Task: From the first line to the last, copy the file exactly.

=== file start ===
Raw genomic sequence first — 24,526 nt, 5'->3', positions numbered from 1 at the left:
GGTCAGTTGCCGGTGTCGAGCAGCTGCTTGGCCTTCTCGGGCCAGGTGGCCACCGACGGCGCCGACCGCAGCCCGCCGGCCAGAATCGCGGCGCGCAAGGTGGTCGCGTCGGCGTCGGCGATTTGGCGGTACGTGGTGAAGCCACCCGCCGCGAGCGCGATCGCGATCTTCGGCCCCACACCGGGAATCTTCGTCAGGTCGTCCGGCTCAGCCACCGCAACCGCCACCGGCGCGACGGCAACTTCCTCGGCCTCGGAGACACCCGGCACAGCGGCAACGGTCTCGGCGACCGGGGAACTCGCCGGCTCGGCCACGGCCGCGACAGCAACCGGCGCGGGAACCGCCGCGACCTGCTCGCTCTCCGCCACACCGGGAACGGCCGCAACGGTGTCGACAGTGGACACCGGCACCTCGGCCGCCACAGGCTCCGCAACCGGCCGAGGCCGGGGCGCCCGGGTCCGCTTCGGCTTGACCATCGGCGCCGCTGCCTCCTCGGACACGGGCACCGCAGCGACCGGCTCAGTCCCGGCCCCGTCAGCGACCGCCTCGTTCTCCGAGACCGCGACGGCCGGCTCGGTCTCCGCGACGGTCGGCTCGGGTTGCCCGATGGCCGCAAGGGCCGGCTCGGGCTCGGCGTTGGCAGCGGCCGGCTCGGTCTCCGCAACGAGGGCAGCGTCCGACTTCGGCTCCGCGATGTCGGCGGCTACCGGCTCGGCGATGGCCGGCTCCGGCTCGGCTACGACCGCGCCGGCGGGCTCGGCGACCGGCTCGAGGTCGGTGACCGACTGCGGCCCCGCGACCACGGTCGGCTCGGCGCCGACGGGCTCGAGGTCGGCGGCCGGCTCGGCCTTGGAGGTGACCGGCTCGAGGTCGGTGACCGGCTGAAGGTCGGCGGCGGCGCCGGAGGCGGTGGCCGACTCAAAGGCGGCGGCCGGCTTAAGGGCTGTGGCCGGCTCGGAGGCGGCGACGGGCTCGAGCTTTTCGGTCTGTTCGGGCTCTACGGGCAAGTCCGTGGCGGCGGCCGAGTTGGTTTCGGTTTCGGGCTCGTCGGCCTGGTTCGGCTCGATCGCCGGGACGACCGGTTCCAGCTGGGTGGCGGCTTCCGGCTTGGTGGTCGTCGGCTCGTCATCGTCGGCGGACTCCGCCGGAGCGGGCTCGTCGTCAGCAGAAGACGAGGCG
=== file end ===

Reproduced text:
Raw genomic sequence first — 24,526 nt, 5'->3', positions numbered from 1 at the left:
GGTCAGTTGCCGGTGTCGAGCAGCTGCTTGGCCTTCTCGGGCCAGGTGGCCACCGACGGCGCCGACCGCAGCCCGCCGGCCAGAATCGCGGCGCGCAAGGTGGTCGCGTCGGCGTCGGCGATTTGGCGGTACGTGGTGAAGCCACCCGCCGCGAGCGCGATCGCGATCTTCGGCCCCACACCGGGAATCTTCGTCAGGTCGTCCGGCTCAGCCACCGCAACCGCCACCGGCGCGACGGCAACTTCCTCGGCCTCGGAGACACCCGGCACAGCGGCAACGGTCTCGGCGACCGGGGAACTCGCCGGCTCGGCCACGGCCGCGACAGCAACCGGCGCGGGAACCGCCGCGACCTGCTCGCTCTCCGCCACACCGGGAACGGCCGCAACGGTGTCGACAGTGGACACCGGCACCTCGGCCGCCACAGGCTCCGCAACCGGCCGAGGCCGGGGCGCCCGGGTCCGCTTCGGCTTGACCATCGGCGCCGCTGCCTCCTCGGACACGGGCACCGCAGCGACCGGCTCAGTCCCGGCCCCGTCAGCGACCGCCTCGTTCTCCGAGACCGCGACGGCCGGCTCGGTCTCCGCGACGGTCGGCTCGGGTTGCCCGATGGCCGCAAGGGCCGGCTCGGGCTCGGCGTTGGCAGCGGCCGGCTCGGTCTCCGCAACGAGGGCAGCGTCCGACTTCGGCTCCGCGATGTCGGCGGCTACCGGCTCGGCGATGGCCGGCTCCGGCTCGGCTACGACCGCGCCGGCGGGCTCGGCGACCGGCTCGAGGTCGGTGACCGACTGCGGCCCCGCGACCACGGTCGGCTCGGCGCCGACGGGCTCGAGGTCGGCGGCCGGCTCGGCCTTGGAGGTGACCGGCTCGAGGTCGGTGACCGGCTGAAGGTCGGCGGCGGCGCCGGAGGCGGTGGCCGACTCAAAGGCGGCGGCCGGCTTAAGGGCTGTGGCCGGCTCGGAGGCGGCGACGGGCTCGAGCTTTTCGGTCTGTTCGGGCTCTACGGGCAAGTCCGTGGCGGCGGCCGAGTTGGTTTCGGTTTCGGGCTCGTCGGCCTGGTTCGGCTCGATCGCCGGGACGACCGGTTCCAGCTGGGTGGCGGCTTCCGGCTTGGTGGTCGTCGGCTCGTCATCGTCGGCGGACTCCGCCGGAGCGGGCTCGTCGTCAGCAGAAGACGAGGCG